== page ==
I’m thinking it’s a shame there’s no multiplayer to share some of these amazing scenery and landmarks for attacks and hideouts. It’s a stunning land but the elements can become familiar over time, especially as familiar Far Cry mechanics are beginning to emerge again, such as tagging enemy types.

Just as I was fumbling around trying to master control over my wolf companion (who allows for greater awareness of surroundings), my village came under attack by the Udam cannibal tribe. What you’ll see in this video below is my contribution to its defence, albeit slowed down by my fumbling in the ‘weapon wheel’. Also, there’s nothing like running out of arrows and any other weapon to make you scramble about like an idiot… Still, I didn’t die during the battle, which is always a time-saver inside such big games.



Playing with the different weapons and strategic choices of approach and attack are really what Far Cry games are all about, and in this perhaps it’s the most familiar. Finding the right balance of difficulty (in this large type of playground) that we – the single players – stumble into must be a very tricky thing for Ubisoft to get right in setting up the main paths through the game progress.  So far… so pretty good. Other than a monstrously difficult Udam fort that has left me limping away into other corners of the game map, things are pretty easy with a Bloodfang Sabretooth at one’s side.



It’s interesting how the availability of ‘sharing’ videos and live broadcasts/streaming  on the PS4 makes me feel like I’m already in a multiplayer game. I am not totally alone. I can record and share an experience quickly and easily, provided it’s at all worth watching. [There’s even a Primal rap video out there on Youtube]. And I’m still enjoying the game itself: the gradual upgrades to equipment and village, the successful attacks on outposts and the few central quests that push me onward through the sheer, visual delight of mastery over a world only I can slowly reveal – and survive – through my own effort. Upgrading weapons and equipment is occasionally a bit tiring but it’s important for the much-desired increase in power for executing clean, satisfying attacks.

Is there anything to do besides hunting and shooting? Well, not really. The story-line still rules this title. Most memorably, I’ve had to find and gather things (such as rhino dung and eagle feathers from high peaks), talk to strange characters, rescue tribesman (in one of the many side quests) and utilise tamed animals to their most relevant attributes. The game does its best to make you reach the scenic areas and make a bit of use of them.

Don’t forget though: the patient effort of setting up and executing stealthy attacks on large encampments – using your resources to the full – is really what Far Cry is all about. Behind the dark, bewitching stare of its prehistoric gaze, it’s just an action game, after all. The bad guys do get harder as you work towards facing the leaders of the rival tribes but I guess I was hoping to see a little more change in the AI programming when compared to previous games. Having said that, I wouldn’t want it to turn into Hitman as there are still a lot of possibilities within Far Cry‘s limited but more accessible quiver of fun.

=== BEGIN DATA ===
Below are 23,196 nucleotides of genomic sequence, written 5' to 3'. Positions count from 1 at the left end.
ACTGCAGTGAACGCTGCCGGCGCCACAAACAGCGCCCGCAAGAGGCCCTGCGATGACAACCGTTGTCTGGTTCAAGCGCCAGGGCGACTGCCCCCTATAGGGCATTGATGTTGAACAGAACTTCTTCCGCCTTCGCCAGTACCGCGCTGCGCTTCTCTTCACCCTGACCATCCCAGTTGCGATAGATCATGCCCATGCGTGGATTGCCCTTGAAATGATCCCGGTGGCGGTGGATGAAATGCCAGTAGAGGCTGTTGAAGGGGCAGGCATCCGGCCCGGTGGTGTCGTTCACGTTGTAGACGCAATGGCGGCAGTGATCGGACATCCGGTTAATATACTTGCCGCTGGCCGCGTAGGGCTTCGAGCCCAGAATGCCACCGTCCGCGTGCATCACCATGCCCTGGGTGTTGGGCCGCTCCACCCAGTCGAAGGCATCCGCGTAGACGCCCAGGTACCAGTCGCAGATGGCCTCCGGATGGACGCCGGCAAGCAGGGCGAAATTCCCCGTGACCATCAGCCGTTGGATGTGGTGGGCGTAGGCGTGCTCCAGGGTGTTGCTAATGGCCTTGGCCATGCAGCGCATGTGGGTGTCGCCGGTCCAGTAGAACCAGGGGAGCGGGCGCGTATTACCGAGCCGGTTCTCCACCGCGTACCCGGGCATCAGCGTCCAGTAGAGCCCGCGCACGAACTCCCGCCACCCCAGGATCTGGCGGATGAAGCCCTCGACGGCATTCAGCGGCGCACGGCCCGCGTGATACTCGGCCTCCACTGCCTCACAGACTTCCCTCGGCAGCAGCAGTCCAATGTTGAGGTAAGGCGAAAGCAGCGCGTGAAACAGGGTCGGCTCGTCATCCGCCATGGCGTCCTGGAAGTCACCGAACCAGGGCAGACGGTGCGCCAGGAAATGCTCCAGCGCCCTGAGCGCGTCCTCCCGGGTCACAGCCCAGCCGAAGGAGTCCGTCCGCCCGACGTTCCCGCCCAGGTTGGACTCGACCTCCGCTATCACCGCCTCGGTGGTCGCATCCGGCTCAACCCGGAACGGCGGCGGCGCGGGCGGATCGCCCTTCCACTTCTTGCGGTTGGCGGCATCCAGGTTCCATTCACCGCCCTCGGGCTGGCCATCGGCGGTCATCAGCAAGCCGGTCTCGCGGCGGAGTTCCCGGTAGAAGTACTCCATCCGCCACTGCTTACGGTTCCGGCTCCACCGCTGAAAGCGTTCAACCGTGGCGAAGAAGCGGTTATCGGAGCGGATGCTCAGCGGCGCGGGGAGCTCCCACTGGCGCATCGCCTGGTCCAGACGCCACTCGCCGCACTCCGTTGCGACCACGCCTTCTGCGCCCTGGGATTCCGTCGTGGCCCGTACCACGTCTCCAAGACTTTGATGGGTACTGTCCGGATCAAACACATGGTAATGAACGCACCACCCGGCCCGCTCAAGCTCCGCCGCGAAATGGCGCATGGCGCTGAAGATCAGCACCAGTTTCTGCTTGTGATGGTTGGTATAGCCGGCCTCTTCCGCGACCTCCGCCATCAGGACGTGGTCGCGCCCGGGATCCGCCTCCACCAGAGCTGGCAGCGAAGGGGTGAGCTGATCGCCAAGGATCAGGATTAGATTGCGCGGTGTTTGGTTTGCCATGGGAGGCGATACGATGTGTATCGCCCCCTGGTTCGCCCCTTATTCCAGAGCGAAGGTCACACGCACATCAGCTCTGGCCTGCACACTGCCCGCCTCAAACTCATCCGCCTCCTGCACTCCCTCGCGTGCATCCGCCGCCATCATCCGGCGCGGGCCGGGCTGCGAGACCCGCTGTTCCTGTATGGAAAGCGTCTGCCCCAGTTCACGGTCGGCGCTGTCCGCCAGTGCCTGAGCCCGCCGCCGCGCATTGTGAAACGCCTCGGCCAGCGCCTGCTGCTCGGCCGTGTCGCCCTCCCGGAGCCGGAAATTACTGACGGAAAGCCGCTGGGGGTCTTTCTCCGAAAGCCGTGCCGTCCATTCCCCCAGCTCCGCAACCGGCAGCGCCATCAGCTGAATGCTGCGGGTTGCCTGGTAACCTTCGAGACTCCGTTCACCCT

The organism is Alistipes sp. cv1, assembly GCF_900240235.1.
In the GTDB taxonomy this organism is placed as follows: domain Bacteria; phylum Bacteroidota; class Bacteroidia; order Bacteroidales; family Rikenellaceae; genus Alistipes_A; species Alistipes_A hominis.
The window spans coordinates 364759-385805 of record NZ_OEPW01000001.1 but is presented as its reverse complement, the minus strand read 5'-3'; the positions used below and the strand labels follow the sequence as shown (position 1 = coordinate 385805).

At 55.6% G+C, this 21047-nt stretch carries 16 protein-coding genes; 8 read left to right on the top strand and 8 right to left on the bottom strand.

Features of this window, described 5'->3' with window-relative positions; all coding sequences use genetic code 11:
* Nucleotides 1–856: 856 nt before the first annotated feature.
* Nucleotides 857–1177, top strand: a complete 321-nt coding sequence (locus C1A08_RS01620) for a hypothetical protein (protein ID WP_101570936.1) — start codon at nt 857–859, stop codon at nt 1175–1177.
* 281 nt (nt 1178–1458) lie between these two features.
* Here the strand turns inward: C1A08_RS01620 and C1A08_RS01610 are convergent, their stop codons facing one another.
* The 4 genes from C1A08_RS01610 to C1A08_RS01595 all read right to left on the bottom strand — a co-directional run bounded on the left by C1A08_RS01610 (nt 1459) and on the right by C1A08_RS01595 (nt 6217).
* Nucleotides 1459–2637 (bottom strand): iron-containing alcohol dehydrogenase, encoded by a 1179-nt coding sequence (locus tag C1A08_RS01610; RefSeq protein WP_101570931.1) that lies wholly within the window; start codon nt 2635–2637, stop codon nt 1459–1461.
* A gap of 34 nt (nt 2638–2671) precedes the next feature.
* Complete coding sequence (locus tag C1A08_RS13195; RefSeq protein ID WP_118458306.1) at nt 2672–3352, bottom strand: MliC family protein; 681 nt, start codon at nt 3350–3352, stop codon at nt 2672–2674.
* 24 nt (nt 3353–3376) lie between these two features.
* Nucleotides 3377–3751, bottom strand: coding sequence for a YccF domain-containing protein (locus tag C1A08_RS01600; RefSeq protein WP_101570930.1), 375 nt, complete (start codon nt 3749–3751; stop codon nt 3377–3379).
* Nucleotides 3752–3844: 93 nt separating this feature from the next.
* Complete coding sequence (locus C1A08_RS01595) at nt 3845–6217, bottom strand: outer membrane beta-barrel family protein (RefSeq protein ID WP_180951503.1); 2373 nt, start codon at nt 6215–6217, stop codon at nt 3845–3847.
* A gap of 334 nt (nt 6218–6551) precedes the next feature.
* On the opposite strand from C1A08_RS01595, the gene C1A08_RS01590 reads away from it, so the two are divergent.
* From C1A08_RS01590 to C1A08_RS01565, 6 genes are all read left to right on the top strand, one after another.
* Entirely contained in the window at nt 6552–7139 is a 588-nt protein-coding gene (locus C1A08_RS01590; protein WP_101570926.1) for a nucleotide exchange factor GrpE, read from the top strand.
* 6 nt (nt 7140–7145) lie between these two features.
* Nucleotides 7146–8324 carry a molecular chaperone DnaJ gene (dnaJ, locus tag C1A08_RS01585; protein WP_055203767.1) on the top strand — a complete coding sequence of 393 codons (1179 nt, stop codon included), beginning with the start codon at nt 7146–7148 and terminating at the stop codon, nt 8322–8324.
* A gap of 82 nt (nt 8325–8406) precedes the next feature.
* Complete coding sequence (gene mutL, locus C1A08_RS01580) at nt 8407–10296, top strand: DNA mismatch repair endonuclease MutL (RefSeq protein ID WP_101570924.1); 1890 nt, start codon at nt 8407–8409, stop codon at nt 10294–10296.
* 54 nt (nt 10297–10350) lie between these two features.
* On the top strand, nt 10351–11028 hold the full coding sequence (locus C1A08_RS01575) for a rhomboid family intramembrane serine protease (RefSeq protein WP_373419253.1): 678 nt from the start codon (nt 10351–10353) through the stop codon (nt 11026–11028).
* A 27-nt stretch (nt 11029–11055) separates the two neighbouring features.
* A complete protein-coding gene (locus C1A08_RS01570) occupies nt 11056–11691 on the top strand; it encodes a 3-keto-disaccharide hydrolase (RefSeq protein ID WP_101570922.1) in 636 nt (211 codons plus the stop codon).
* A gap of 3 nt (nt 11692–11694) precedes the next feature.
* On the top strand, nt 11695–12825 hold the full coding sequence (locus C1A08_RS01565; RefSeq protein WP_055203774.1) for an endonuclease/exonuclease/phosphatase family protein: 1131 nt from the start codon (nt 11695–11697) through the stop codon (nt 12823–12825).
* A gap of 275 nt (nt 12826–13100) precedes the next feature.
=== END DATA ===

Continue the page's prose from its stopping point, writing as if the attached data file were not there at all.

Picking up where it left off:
I’ve now finished the main story-line, so here are some final thoughts. For now, I can report that the teeming world of Oros comes – thankfully – with a carefully staged and thrilling single-player ‘journey’ that must be even more special for newcomers to Far Cry. For old veterans of Ubisoft’s classic series however, one gets the sense (as with Assassin’s Creed) that it’s time to do something different soon. Changing the scenario here has allowed them to get away with it in (very savage) style because the context and scenario are such big players in open world games. It’s fun to sometimes just stop and watch the emergent wildlife attacking each other. However, signature Far Cry elements such as the range of enemy types, alarm horn positions that must be overcome feel a bit tired now. The power of your trusty owl to scope everything perhaps takes away some of the surprise element. What we need next, in my opinion, beyond the virtual versions they may try to make in the future, is something unexpected with the world itself. That might be a multiplayer project like Destiny, or just something that uses the glorious landscape in continually exciting ways, rather than one well-disguised but very potent – prepared – experience. Perhaps they could’ve included a lot of co-operative play options too. But I wouldn’t be surprised if they haven’t finished with what Oros can deliver yet. Will I go back to there post-story completion? The designers managed to keep the game length about right. Yes, I can see myself executing sweeter, more relaxing attacks with my full array of upgrades and expanding my village population. I can also see myself sporadically splashing out on some extra content, including the Legend of the Mammoth mission.  However, it’s interesting how dry the map now feels once it’s been conquered.  It’s the lack of surprise in the enemy camps now the big bosses have all gone. The game length was certainly long enough to be able to dust it down one day and enjoy a bit of a re-play however and starting up a brand new game on ‘Survivor’ mode now feels like an interesting option.

Some veterans might be looking for something deeper from open world games beyond fumbling panic-ridden attacks and shooting carnage so we find ourselves reaching for the more indie, space-based or marginal titles. But that’s only for days beyond the dark might of Oros, which will surely resonate. We are here thanks only to the legacy of so many similar games before it. It’s a thrilling hit from one of Tensay – the tribal seer’s – heady, cryptic concoctions. You’ve got to be truly resourceful and effective and, as ever, your own impatience is your biggest enemy.

I’m quite proud of this glorious ‘death by mammoth’:

For more personal reports of in-game experiences in top open-world (etc.) titles please check out my Notes from Super Worlds blog…